Do Genes Code for Traits?
The orthodox view in evolutionary biology is that genes code for phenotypic traits. Thus an organism’s genotype is standardly characterised as coding for that organism’s phenotype. A code is a species of representation; so, on the received view, genes can be said to represent traits, and genotypes to represent phenotypes. This theory of genetic activity does not imply that genes somehow act alone to produce phenotypic traits. Every biologist knows that development is a complex and distributed process, involving a vast array of causal factors, many of which are located in the wider metabolic and environmental contexts within which genes make their contributions (much more on this below). However, two crucial features of the standard approach in biology are (i) that genes are understood as doing something special in development, and (ii) that the concept of coding helps us to understand what that “something special” is. Thus any adequate account of genetic coding must have the consequence that, of the many causal factors which combine causally during development to produce a fully grown organism, it is the genetic factors alone which end up counting as being representational in character.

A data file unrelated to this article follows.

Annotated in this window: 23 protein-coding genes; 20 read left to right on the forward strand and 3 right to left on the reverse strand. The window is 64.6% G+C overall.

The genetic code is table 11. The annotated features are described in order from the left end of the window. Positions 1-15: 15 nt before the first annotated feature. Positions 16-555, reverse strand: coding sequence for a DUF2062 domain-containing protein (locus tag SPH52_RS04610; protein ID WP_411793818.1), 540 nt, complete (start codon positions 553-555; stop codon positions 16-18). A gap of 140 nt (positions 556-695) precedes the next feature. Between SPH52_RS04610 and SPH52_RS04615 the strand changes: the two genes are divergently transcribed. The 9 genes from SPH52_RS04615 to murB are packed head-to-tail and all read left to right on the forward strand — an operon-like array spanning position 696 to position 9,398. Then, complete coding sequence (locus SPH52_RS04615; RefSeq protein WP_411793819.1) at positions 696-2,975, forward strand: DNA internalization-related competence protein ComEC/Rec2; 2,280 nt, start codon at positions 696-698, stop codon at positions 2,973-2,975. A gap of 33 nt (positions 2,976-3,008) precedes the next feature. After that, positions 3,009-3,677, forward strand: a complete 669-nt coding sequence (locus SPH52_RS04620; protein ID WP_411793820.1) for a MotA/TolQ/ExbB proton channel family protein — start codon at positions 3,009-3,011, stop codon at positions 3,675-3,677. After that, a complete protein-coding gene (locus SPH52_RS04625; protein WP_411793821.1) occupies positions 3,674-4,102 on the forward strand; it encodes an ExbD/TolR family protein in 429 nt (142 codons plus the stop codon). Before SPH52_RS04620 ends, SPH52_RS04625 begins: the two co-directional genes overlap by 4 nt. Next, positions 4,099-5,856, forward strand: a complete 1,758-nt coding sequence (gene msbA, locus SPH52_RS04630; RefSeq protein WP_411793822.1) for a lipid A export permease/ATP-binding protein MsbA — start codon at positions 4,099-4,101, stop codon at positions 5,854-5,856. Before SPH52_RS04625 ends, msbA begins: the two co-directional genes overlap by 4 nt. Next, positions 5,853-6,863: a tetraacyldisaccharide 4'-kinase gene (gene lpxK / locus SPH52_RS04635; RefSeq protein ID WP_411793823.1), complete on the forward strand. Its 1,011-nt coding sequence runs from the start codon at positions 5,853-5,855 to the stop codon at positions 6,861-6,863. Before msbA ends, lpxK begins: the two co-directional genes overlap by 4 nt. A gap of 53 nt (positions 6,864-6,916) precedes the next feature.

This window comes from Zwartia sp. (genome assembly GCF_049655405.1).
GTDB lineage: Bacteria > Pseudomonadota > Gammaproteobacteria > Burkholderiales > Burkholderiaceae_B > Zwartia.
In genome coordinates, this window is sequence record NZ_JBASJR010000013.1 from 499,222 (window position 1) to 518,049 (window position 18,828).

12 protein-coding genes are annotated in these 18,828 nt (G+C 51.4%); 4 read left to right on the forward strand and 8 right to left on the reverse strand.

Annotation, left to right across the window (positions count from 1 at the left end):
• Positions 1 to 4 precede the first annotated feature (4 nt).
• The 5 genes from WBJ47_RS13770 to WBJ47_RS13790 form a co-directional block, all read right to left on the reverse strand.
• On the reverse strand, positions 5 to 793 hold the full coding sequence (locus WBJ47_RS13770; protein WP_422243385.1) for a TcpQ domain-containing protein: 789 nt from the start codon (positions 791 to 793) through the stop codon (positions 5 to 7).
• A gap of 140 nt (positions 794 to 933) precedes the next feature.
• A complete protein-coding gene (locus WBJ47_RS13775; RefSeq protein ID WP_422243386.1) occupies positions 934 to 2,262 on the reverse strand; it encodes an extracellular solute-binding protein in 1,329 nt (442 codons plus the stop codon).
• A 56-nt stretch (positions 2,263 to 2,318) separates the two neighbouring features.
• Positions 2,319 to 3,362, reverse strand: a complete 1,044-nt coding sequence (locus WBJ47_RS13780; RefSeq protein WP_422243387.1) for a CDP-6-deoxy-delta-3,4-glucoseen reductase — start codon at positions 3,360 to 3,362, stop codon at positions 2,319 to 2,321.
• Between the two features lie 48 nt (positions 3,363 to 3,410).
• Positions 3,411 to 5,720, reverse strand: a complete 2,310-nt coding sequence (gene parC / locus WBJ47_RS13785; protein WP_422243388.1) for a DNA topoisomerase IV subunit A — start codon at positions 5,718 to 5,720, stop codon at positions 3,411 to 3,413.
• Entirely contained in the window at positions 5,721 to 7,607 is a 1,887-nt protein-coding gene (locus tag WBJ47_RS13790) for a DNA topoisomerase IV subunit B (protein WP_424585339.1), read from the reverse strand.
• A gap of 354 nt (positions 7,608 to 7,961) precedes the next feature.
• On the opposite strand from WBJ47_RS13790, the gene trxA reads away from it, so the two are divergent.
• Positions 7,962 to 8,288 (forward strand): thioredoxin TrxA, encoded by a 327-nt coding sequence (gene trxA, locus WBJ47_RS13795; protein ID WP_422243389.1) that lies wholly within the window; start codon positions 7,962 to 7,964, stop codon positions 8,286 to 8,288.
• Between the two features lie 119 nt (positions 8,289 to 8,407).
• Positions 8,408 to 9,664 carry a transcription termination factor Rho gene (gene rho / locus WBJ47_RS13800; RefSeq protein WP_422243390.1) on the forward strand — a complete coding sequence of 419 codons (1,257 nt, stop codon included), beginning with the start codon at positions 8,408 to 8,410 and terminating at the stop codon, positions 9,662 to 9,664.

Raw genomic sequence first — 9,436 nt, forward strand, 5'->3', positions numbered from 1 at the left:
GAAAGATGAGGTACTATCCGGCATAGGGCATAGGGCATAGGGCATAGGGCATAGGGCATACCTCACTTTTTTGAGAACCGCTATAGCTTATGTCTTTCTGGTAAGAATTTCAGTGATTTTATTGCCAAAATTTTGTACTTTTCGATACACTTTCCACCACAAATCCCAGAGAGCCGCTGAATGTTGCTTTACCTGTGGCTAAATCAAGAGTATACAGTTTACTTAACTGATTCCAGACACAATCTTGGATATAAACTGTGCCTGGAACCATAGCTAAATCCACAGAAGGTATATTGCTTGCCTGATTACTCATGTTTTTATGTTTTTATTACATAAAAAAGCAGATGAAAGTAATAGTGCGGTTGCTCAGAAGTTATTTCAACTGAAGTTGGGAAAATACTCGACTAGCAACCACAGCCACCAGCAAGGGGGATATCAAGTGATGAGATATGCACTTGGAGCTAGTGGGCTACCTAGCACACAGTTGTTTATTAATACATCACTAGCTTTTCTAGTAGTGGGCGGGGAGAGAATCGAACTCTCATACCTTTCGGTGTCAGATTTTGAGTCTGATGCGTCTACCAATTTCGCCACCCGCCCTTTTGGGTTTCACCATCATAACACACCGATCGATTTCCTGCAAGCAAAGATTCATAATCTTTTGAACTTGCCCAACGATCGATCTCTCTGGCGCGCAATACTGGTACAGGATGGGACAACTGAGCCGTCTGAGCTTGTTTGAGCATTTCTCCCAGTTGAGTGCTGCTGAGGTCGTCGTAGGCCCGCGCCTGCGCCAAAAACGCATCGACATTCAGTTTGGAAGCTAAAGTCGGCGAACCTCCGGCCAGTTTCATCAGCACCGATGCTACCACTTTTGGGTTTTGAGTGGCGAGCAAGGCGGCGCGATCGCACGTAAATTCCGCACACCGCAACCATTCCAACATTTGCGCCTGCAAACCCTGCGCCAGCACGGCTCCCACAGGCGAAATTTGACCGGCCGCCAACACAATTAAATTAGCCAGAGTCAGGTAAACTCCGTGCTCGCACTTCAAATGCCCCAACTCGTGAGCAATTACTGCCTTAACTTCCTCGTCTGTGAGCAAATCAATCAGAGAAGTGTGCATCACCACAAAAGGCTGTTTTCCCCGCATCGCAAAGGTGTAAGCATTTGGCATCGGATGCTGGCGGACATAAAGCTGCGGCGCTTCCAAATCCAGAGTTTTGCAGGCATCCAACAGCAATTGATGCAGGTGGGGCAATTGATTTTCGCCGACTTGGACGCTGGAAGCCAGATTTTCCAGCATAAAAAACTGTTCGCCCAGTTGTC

KeywordsGenetic Code Phenotypic Trait Developmental System Orthodox View Phenotypic Form
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